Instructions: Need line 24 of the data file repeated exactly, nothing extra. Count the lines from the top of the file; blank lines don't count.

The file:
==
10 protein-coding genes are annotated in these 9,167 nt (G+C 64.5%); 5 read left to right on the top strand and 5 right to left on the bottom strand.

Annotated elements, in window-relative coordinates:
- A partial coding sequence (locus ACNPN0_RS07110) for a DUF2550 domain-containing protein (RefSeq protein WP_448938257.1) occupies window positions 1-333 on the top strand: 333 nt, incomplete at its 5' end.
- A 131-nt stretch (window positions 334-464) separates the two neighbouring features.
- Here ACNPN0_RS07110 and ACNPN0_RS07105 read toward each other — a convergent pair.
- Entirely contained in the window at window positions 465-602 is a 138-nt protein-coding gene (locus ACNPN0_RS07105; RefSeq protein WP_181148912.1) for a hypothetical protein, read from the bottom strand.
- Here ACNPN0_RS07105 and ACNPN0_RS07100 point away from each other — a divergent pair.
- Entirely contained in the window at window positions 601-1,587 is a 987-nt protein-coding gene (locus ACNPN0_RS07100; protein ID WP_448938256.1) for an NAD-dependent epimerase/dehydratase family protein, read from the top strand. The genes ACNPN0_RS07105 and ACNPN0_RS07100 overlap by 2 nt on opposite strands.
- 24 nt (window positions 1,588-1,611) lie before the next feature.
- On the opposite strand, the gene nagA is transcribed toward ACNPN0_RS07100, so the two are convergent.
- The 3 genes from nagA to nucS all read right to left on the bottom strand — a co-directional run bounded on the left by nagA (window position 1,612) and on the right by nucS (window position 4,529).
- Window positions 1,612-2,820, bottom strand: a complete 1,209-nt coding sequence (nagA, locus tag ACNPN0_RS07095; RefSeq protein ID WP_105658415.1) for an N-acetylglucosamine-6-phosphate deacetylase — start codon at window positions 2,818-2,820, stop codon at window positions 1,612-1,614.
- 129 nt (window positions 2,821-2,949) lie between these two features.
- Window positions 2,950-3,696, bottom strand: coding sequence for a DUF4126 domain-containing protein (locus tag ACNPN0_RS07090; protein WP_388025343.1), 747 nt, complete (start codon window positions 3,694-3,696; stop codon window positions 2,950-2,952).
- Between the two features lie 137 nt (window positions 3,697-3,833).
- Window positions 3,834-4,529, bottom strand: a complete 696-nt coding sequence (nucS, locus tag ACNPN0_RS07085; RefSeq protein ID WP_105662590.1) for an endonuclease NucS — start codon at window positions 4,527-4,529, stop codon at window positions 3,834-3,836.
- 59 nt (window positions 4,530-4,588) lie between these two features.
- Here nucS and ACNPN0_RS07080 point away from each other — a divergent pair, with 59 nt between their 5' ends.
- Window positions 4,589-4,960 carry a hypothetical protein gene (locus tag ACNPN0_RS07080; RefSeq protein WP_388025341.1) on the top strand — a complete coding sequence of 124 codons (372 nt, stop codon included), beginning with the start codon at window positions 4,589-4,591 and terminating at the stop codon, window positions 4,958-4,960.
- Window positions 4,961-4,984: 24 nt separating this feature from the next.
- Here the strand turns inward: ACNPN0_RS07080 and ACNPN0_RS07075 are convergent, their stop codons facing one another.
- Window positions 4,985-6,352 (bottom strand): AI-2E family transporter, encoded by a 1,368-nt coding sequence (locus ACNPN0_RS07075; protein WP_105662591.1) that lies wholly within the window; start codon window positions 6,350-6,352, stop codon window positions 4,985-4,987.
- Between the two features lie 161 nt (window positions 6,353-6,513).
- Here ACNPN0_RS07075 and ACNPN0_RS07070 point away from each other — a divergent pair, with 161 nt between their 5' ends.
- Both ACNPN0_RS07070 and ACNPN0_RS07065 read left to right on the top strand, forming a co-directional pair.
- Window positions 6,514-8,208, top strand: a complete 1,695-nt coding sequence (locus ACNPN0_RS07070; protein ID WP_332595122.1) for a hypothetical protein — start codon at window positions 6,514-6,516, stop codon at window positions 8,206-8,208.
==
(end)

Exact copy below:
- Here ACNPN0_RS07075 and ACNPN0_RS07070 point away from each other — a divergent pair, with 161 nt between their 5' ends.